Who Was the Yorkshire Ripper? Serial Killer Dies After Testing Positive for COVID-19 While Serving Life

This video is unavailable because we were unable to load a message from our sponsors.

If you are using ad-blocking software, please disable it and reload the page.
Playing

A serial killer known as the “Yorkshire Ripper,” who terrorized England in the 1970s, died Friday at a hospital after testing positive for COVID-19. Peter Sutcliffe was 74.

The former grave digger and Jehovah’s Witness had been suffering from underlying health conditions, including heart trouble, diabetes and obesity, and refused treatment for COVID-19, the Associated Press reported. His death will be further investigated by the coroner.

Sutcliffe had been serving 20 concurrent life sentences for killing 13 women, and attempting to murder seven more. His killing spree came to an end on Jan. 2, 1981, when he was arrested in Sheffield, and convicted in May of that year.

Sutcliffe had reportedly admitted to the killings upon arrest, but denied it at trial.

His attacks began more than five years before, in July 1975, when he beat a woman with a hammer then slashed her with a knife. He attacked his next victim in a similar manner a month later. Both victims survived.

His first killing came later that year, in October, when he stabbed sex worker Wilma McCann after beating her with a hammer.

In 1977, Sutcliffe killed Jayne MacDonald, who investigators characterized as his first “innocent” victim, as she was one of the few early victims who was not a sex worker. The term led to widespread anger.

Shortly after Sutcliffe’s death, Chief Constable John Robbins of the West Yorkshire Police apologized for “the language, tone and terminology used by senior officers at the time,” referencing the stigma authorities perpetuated around sex workers, as many of Sutcliffe’s victims had been sex workers.

However, this was only one of many instances authorities were criticized for their handling of the case. Many later even believed that a mishandled police investigation allowed Sutcliffe to evade arrest and continue killing for as long as he did. The manhunt ended up being the largest the country had ever known, and even Sutcliffe expressed surprise at his trial that he was able to continue his killing spree for so long.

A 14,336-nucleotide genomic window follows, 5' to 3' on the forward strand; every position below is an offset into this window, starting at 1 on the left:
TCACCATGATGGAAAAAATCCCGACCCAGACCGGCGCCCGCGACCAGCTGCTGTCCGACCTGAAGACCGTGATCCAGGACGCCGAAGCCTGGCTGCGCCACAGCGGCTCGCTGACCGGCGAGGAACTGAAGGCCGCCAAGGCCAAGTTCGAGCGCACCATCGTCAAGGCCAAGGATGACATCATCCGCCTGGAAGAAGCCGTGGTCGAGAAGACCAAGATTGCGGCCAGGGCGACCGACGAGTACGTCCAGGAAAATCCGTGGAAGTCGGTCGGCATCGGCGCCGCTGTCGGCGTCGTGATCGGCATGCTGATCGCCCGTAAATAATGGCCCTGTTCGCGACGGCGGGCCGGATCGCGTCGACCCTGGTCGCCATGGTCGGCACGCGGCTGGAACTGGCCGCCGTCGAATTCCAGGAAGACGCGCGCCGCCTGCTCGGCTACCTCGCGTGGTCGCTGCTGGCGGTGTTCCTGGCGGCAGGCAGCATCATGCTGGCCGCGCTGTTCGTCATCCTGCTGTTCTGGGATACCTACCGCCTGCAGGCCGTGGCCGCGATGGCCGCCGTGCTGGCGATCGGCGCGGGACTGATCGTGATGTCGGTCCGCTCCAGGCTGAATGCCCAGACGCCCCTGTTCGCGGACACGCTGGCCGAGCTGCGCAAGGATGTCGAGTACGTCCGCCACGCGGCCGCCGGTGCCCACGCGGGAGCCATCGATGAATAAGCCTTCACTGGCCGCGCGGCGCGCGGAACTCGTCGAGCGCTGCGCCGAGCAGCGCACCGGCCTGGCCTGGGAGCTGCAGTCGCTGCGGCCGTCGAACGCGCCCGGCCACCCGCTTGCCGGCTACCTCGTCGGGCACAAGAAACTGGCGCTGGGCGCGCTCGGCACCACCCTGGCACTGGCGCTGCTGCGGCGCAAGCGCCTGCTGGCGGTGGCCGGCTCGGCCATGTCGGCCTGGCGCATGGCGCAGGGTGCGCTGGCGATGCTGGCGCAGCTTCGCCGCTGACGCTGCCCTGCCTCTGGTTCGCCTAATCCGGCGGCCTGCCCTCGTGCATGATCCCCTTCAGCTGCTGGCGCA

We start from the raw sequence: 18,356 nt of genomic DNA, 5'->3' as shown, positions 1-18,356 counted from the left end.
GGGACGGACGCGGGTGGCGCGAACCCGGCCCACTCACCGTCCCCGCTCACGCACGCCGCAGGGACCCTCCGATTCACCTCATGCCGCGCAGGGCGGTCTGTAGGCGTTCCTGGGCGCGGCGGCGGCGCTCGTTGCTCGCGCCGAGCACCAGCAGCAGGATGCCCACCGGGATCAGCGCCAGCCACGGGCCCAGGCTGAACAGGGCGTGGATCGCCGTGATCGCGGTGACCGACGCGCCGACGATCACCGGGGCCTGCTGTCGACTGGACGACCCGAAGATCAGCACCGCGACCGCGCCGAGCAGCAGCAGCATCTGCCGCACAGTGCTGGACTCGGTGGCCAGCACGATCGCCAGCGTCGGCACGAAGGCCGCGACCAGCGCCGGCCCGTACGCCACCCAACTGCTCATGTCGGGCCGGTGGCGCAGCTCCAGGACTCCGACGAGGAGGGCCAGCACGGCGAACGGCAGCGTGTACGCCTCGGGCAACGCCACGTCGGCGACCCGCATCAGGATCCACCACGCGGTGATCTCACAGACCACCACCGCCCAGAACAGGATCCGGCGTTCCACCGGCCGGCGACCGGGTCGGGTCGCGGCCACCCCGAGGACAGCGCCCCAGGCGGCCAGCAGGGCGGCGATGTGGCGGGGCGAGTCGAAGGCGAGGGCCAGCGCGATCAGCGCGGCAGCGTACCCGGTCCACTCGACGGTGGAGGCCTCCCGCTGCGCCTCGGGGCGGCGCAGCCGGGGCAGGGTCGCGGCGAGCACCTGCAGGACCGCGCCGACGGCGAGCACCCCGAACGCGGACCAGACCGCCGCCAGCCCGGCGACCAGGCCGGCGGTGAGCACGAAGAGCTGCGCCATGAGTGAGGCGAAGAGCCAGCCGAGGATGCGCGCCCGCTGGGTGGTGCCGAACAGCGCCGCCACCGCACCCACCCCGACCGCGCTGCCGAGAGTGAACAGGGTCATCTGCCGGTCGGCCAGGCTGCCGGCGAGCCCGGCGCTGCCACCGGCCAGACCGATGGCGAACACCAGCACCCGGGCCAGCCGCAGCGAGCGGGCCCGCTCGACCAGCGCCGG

Sutcliffe had reportedly been interviewed nine times in the investigation, and during one, officers showed him a picture of a boot print found near the body without noticing he was wearing the boots in the photo.

Police were also criticized by their mishandling of victim Marcella Claxton, who survived being hit in the head with a hammer. She had been able to produce an accurate picture of Sutcliffe, which was later discounted because authorities believed she was not a victim of Sutcliffe’s, because unlike many of his other victims, she was not a sex worker.

Hoax tapes, misplaced data and missed details on the killer’s appearance also plagued the case.  

Richard McCann, who was just 5 years old when his mom McCann became Sutcliffe's first victim, said the death finally brings him closure. "It's a very strange, unusual day," McCann told BBC News. "I'm not celebrating it but I am grateful."

RELATED STORIES

Mother’s Quest to Solve Unsolved Long Island Murders Featured in New Lifetime Movie Starring Kim Delaney

'48 Hours' Examines How Champion Boxer Christy Salters-Martin Survived Being Shot and Stabbed by Husband

Conspiracy Theorists Are Trying to Access Utah Hospital's ICU to See if Unit Is 'Really Full' Amid COVID-19